The curtain dropped revealing a painting of two young adults studying in a room filled with learning tools and instruments — a new piece at the BYU Gordon B. Hinckley Alumni and Visitor’s Center on Wednesday.
“Treasures of Knowledge,” the 52″ x 84″ oil on canvas painting, was commissioned by Leo and Annette Beus and the finished product was donated to the alumni building. While the painting has found it’s permanent home behind the front desk in the waiting area of the Hinckley Center, artist Greg Olsen was relieved to finally be able to sign his name at the bottom of the painting as the project was “one of the biggest endeavors (he’s) made in (his) career.”
“The process started about six years ago as we started trying to come up with an idea for the painting,” Olsen said. “We spent about five years trying to agree on a theme, which ended up being our quest for knowledge and the sacred and the secular.”
Olsen then spent half a year gathering stuff.
Yes, stuff. Rummaging through antique stores to find odds and ends, Olsen accumulated objects to create a set. He staged this set in his office and painted what he displayed.
He then got two real BYU students to model for the picture and he began putting the intricate details into the painting.
“The thing that I really like is people can create their own stories behind it,” Olsen said. “It’s open for a lot of viewer interpretation.”
Olsen, who is best known for his depictions of Jesus Christ, combines secular and spiritual learning in his description of the purpose of the painting written on the plaque on the wall.
“This painting is a metaphor for that journey of discovery. In fact, it is a metaphor full of metaphors. The secret to its value has less to do with the things depicted in the painting and more to do with the way the viewer learns to see them.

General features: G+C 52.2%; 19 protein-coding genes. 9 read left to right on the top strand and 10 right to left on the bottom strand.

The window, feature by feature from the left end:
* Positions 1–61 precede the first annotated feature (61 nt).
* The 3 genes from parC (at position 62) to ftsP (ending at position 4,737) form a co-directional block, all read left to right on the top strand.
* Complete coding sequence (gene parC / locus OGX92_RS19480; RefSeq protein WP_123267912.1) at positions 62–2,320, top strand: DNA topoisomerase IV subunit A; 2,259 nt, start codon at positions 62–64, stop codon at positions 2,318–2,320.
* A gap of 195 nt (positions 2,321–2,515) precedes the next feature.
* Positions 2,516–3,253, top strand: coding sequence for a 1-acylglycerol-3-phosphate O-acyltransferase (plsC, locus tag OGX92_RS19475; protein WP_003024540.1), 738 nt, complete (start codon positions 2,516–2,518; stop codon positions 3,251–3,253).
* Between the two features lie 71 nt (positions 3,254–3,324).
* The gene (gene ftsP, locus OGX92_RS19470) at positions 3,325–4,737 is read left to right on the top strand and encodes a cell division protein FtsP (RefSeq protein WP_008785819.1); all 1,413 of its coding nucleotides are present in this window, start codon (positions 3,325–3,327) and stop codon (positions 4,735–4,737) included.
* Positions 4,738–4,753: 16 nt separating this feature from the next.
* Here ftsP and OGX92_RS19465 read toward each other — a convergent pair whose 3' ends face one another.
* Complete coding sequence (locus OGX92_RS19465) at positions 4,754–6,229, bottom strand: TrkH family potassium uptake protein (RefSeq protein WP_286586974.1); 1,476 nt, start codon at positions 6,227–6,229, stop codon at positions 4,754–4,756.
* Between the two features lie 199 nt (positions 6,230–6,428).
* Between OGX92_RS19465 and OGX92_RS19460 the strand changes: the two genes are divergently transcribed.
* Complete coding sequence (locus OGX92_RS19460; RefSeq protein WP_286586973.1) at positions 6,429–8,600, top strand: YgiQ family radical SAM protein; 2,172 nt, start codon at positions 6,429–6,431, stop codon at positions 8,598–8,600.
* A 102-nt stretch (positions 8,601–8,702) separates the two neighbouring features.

“Jesus was the master teacher. He used objects as metaphors, analogies and symbols to teach lessons …. We can imagine what metaphorical lessons Jesus might teach using seemingly random objects such as those found in this painting.”
McKay Christensen, managing director of alumni relations, said the university was grateful for the gift.
“It represents so well what happens here at BYU,” Christensen said. “What I like about it so much is it tells the story of what happens to students — and alumni who come back for that matter — and their discovery of what happens uniquely here at BYU which is the melding of learning and faith. … And having that represented and drawn in a visual way here in the Hinckley Center in our alumni house is really incredible.”
Elder M. Russell Ballard and Elder Neil L. Andersen of the Quorum of the Twelve for the LDS Church attended the unveiling.
“It doesn’t have to be world famous to testify of the creator,” Andersen said.